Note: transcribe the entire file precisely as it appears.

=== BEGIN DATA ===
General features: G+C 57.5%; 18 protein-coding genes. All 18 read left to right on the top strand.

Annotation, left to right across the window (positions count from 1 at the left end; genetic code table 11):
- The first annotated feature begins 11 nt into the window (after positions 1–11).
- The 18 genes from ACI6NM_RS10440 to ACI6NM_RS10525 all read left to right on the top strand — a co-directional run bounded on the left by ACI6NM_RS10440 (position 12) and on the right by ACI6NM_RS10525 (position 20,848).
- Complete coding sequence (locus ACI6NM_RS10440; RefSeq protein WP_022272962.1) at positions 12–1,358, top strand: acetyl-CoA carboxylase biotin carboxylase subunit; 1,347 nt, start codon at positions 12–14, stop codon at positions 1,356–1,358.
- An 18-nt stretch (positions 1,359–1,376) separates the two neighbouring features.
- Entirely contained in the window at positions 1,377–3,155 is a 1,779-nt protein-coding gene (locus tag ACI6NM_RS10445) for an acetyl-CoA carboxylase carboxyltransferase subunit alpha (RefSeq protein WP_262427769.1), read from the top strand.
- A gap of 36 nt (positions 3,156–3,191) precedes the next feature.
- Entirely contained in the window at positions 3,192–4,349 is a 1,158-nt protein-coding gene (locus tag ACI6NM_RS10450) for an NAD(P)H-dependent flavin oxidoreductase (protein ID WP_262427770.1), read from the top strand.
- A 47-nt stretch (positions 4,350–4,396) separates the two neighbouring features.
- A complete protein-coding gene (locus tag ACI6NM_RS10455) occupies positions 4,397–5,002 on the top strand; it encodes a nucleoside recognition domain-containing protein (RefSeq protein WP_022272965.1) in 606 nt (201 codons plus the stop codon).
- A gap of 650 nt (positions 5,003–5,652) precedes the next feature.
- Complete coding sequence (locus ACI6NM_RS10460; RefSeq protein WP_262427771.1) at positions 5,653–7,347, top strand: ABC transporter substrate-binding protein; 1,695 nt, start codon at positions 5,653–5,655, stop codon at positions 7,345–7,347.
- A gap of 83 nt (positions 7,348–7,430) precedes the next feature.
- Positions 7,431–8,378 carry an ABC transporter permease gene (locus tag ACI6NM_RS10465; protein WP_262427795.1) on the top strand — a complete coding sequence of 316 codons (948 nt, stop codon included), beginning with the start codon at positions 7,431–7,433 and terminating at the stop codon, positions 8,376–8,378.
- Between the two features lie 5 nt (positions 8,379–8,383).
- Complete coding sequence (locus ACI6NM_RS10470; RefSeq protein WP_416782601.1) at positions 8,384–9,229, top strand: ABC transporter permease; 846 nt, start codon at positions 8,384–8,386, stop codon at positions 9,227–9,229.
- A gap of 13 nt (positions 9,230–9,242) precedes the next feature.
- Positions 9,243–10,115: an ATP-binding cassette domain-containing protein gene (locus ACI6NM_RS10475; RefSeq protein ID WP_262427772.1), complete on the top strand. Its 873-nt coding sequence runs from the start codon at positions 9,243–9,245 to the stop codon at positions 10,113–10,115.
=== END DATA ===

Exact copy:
General features: G+C 57.5%; 18 protein-coding genes. All 18 read left to right on the top strand.

Annotation, left to right across the window (positions count from 1 at the left end; genetic code table 11):
- The first annotated feature begins 11 nt into the window (after positions 1–11).
- The 18 genes from ACI6NM_RS10440 to ACI6NM_RS10525 all read left to right on the top strand — a co-directional run bounded on the left by ACI6NM_RS10440 (position 12) and on the right by ACI6NM_RS10525 (position 20,848).
- Complete coding sequence (locus ACI6NM_RS10440; RefSeq protein WP_022272962.1) at positions 12–1,358, top strand: acetyl-CoA carboxylase biotin carboxylase subunit; 1,347 nt, start codon at positions 12–14, stop codon at positions 1,356–1,358.
- An 18-nt stretch (positions 1,359–1,376) separates the two neighbouring features.
- Entirely contained in the window at positions 1,377–3,155 is a 1,779-nt protein-coding gene (locus tag ACI6NM_RS10445) for an acetyl-CoA carboxylase carboxyltransferase subunit alpha (RefSeq protein WP_262427769.1), read from the top strand.
- A gap of 36 nt (positions 3,156–3,191) precedes the next feature.
- Entirely contained in the window at positions 3,192–4,349 is a 1,158-nt protein-coding gene (locus tag ACI6NM_RS10450) for an NAD(P)H-dependent flavin oxidoreductase (protein ID WP_262427770.1), read from the top strand.
- A 47-nt stretch (positions 4,350–4,396) separates the two neighbouring features.
- A complete protein-coding gene (locus tag ACI6NM_RS10455) occupies positions 4,397–5,002 on the top strand; it encodes a nucleoside recognition domain-containing protein (RefSeq protein WP_022272965.1) in 606 nt (201 codons plus the stop codon).
- A gap of 650 nt (positions 5,003–5,652) precedes the next feature.
- Complete coding sequence (locus ACI6NM_RS10460; RefSeq protein WP_262427771.1) at positions 5,653–7,347, top strand: ABC transporter substrate-binding protein; 1,695 nt, start codon at positions 5,653–5,655, stop codon at positions 7,345–7,347.
- A gap of 83 nt (positions 7,348–7,430) precedes the next feature.
- Positions 7,431–8,378 carry an ABC transporter permease gene (locus tag ACI6NM_RS10465; protein WP_262427795.1) on the top strand — a complete coding sequence of 316 codons (948 nt, stop codon included), beginning with the start codon at positions 7,431–7,433 and terminating at the stop codon, positions 8,376–8,378.
- Between the two features lie 5 nt (positions 8,379–8,383).
- Complete coding sequence (locus ACI6NM_RS10470; RefSeq protein WP_416782601.1) at positions 8,384–9,229, top strand: ABC transporter permease; 846 nt, start codon at positions 8,384–8,386, stop codon at positions 9,227–9,229.
- A gap of 13 nt (positions 9,230–9,242) precedes the next feature.
- Positions 9,243–10,115: an ATP-binding cassette domain-containing protein gene (locus ACI6NM_RS10475; RefSeq protein ID WP_262427772.1), complete on the top strand. Its 873-nt coding sequence runs from the start codon at positions 9,243–9,245 to the stop codon at positions 10,113–10,115.